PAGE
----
Donald Trump. Photo: Saul Loeb/AFP/Getty Images
Trump said he is not considering a U.S. troop reduction in South Korea Friday following the NYT report that he ordered the Pentagon to consider a drawdown. Trump’s National Security Advisor John Bolton denied it in a statement on Friday as well.
Why it matters: As Trump's planned talks with North Korea’s Kim Jong-un edges closer, concerns remain over what the U.S. will concede in negotiations to get North Korea to fully, verifiably, and permanently denuclearize. If troop reductions are on the table, U.S. relations with South Korea and Japan could strain, and the move could threaten their safety if North Korea isn’t truly on the path to peace and denuclearization.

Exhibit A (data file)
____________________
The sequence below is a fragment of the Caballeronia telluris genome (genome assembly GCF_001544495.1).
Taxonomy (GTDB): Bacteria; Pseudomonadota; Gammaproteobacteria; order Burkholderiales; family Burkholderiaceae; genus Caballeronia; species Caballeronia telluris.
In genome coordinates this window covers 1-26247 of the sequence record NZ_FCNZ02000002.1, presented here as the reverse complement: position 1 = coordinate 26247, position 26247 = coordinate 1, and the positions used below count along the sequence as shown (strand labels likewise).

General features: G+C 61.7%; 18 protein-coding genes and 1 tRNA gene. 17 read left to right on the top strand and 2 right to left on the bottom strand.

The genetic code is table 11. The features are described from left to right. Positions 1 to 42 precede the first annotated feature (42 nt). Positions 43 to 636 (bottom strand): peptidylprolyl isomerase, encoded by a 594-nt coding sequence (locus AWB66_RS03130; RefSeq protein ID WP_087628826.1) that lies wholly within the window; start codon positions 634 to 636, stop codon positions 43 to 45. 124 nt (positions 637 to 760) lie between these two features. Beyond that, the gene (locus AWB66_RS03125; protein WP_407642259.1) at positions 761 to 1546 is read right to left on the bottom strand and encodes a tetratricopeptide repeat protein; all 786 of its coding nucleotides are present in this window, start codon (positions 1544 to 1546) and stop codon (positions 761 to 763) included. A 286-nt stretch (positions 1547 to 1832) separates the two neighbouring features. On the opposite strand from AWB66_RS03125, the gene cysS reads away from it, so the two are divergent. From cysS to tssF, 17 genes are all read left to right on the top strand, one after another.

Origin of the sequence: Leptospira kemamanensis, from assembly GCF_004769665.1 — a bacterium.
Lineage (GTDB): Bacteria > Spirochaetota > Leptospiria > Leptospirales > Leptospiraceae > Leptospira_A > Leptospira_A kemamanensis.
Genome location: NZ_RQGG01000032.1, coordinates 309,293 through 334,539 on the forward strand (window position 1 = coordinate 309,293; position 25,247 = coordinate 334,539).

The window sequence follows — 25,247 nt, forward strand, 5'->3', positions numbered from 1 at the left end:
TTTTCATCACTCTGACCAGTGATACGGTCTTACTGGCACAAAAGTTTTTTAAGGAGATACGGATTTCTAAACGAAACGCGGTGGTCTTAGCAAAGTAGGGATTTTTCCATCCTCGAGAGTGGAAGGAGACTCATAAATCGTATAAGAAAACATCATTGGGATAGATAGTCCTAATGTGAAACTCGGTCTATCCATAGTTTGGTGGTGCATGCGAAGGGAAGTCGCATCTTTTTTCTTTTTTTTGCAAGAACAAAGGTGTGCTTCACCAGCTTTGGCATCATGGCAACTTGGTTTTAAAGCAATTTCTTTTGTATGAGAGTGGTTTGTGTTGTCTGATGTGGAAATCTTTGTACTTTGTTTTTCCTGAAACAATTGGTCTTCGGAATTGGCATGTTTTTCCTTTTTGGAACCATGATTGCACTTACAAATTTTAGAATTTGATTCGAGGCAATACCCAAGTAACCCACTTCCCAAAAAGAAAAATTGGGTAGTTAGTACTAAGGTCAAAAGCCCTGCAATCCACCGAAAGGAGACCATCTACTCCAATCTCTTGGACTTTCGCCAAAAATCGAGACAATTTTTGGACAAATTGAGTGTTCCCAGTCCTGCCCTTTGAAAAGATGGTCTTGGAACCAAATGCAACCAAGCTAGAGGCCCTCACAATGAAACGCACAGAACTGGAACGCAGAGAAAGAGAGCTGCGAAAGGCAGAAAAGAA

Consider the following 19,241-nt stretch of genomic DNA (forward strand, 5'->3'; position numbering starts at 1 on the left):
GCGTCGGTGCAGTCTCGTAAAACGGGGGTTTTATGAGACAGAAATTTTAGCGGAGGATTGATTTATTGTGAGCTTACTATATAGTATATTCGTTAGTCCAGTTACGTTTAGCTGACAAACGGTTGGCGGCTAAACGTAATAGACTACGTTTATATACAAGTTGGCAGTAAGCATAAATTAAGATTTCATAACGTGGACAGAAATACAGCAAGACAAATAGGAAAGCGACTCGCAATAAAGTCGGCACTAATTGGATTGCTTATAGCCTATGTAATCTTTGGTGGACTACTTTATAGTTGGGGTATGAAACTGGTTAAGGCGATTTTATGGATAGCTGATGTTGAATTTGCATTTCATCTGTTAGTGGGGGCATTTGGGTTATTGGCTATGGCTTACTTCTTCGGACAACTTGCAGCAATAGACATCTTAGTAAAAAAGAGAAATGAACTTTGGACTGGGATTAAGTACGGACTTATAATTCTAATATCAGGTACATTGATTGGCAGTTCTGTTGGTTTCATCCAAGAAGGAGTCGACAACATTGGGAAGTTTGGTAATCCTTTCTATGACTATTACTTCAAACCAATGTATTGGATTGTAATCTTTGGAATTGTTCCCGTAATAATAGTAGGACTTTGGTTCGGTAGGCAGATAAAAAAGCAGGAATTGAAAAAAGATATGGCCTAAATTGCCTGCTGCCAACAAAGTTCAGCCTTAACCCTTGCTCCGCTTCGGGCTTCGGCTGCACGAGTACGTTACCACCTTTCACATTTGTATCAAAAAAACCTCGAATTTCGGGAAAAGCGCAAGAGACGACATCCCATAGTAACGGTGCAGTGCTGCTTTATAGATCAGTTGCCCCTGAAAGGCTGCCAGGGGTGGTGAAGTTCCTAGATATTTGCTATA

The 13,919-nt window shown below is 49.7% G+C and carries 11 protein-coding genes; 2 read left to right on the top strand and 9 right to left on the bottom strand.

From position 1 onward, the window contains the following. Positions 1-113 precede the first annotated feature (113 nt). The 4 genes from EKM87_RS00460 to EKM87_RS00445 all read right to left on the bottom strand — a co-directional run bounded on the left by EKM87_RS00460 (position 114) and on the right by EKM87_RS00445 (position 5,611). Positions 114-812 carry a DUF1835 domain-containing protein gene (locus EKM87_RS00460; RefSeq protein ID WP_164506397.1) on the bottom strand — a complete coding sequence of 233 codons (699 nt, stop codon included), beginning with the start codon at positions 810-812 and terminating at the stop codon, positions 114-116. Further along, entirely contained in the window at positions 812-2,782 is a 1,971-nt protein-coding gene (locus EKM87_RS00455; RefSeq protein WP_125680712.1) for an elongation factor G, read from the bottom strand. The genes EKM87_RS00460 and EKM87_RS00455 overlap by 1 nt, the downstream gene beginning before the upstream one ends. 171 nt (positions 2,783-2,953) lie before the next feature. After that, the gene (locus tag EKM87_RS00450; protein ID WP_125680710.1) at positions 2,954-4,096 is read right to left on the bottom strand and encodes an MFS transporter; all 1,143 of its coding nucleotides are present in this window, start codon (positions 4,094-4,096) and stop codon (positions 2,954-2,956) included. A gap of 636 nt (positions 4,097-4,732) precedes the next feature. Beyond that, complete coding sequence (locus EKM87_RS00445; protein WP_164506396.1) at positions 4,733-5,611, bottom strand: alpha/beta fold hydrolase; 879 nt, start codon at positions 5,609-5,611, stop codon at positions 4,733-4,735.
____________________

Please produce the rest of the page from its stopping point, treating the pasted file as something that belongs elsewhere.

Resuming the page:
- To be sure: Last week Mattis suggested that U.S. troop presence is "part of the issues that we’ll be discussing in negotiations with our allies first, and of course with North Korea."
- The backdrop: North Korea in the past has put up a drawdown of U.S. troops as a precondition for denuclearization.